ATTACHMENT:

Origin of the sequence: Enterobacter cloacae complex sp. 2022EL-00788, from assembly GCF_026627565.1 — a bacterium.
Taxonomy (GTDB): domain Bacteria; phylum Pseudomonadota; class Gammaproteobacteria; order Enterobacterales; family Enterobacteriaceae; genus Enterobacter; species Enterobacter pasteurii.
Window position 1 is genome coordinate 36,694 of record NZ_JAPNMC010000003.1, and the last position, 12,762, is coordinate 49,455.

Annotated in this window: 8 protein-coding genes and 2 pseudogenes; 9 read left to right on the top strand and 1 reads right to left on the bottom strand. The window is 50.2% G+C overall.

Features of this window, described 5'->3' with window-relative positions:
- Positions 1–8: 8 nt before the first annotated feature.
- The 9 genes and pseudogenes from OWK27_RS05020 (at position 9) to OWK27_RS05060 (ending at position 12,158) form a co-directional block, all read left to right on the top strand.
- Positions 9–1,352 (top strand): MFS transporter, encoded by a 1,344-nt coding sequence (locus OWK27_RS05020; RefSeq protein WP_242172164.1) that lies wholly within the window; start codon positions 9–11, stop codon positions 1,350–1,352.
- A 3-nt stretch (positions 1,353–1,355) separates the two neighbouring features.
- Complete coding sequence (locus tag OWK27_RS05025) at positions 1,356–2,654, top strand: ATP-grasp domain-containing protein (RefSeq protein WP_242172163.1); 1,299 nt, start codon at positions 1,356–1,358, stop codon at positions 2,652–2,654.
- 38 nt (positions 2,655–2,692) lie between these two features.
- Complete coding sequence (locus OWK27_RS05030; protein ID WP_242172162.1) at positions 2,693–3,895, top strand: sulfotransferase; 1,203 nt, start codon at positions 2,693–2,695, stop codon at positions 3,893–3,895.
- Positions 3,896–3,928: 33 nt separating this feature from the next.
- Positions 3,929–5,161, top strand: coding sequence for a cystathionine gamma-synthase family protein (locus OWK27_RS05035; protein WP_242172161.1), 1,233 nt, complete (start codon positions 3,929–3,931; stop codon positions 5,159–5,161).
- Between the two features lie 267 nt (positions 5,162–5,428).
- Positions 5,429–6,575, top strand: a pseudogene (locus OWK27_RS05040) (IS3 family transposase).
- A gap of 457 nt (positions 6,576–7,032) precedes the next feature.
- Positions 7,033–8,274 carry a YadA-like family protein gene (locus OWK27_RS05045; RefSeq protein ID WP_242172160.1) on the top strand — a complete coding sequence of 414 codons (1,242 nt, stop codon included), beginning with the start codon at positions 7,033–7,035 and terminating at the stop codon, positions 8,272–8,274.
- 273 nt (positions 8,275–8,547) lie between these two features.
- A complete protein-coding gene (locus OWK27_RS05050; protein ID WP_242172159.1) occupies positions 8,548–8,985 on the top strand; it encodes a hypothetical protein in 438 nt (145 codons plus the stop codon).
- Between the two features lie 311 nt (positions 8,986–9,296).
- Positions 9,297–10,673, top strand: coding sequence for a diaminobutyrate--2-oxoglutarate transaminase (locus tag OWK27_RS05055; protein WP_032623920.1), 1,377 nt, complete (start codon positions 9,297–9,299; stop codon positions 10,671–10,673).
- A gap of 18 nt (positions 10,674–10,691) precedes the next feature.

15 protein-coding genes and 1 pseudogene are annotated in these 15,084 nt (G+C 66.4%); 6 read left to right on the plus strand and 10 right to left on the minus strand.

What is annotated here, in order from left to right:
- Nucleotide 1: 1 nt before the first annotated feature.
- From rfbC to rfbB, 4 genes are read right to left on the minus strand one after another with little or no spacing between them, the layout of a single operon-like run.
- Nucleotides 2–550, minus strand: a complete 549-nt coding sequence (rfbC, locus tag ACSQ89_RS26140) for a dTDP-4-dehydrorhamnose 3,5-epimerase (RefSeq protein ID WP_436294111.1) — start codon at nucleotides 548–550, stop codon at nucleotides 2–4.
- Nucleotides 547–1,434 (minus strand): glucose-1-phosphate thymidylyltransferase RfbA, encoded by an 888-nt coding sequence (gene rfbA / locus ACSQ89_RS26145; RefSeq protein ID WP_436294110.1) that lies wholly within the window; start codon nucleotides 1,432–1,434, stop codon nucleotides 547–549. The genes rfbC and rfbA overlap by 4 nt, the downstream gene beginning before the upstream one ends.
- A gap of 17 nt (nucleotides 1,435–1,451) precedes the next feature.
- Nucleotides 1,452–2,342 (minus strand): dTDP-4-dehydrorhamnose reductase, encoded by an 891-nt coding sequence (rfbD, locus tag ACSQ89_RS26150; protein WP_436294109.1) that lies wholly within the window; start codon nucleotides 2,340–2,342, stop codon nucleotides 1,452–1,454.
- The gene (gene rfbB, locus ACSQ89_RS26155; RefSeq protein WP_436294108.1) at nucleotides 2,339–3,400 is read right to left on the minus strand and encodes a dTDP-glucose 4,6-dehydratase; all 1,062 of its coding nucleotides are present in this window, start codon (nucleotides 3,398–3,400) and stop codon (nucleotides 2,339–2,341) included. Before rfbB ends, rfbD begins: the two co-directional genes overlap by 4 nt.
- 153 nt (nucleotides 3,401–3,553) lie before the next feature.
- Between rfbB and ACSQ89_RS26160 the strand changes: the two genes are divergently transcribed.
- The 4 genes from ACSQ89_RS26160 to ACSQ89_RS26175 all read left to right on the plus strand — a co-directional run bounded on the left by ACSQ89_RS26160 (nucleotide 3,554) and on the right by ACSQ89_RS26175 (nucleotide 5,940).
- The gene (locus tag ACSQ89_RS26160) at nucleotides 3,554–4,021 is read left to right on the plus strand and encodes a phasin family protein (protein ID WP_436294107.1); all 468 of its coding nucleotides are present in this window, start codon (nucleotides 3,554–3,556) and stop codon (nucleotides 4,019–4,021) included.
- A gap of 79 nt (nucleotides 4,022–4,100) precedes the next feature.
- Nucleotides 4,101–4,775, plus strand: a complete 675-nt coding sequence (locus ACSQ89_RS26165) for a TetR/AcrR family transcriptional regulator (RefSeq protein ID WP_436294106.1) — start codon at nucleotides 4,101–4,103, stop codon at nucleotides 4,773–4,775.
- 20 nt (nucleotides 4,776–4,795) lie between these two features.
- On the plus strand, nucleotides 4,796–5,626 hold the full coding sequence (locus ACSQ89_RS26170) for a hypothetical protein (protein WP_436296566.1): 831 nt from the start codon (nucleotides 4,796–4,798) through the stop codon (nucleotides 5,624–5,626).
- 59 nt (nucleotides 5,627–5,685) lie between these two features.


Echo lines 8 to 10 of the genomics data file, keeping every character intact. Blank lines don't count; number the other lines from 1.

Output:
- Positions 9–1,352 (top strand): MFS transporter, encoded by a 1,344-nt coding sequence (locus OWK27_RS05020; RefSeq protein WP_242172164.1) that lies wholly within the window; start codon positions 9–11, stop codon positions 1,350–1,352.
- A 3-nt stretch (positions 1,353–1,355) separates the two neighbouring features.
- Complete coding sequence (locus tag OWK27_RS05025) at positions 1,356–2,654, top strand: ATP-grasp domain-containing protein (RefSeq protein WP_242172163.1); 1,299 nt, start codon at positions 1,356–1,358, stop codon at positions 2,652–2,654.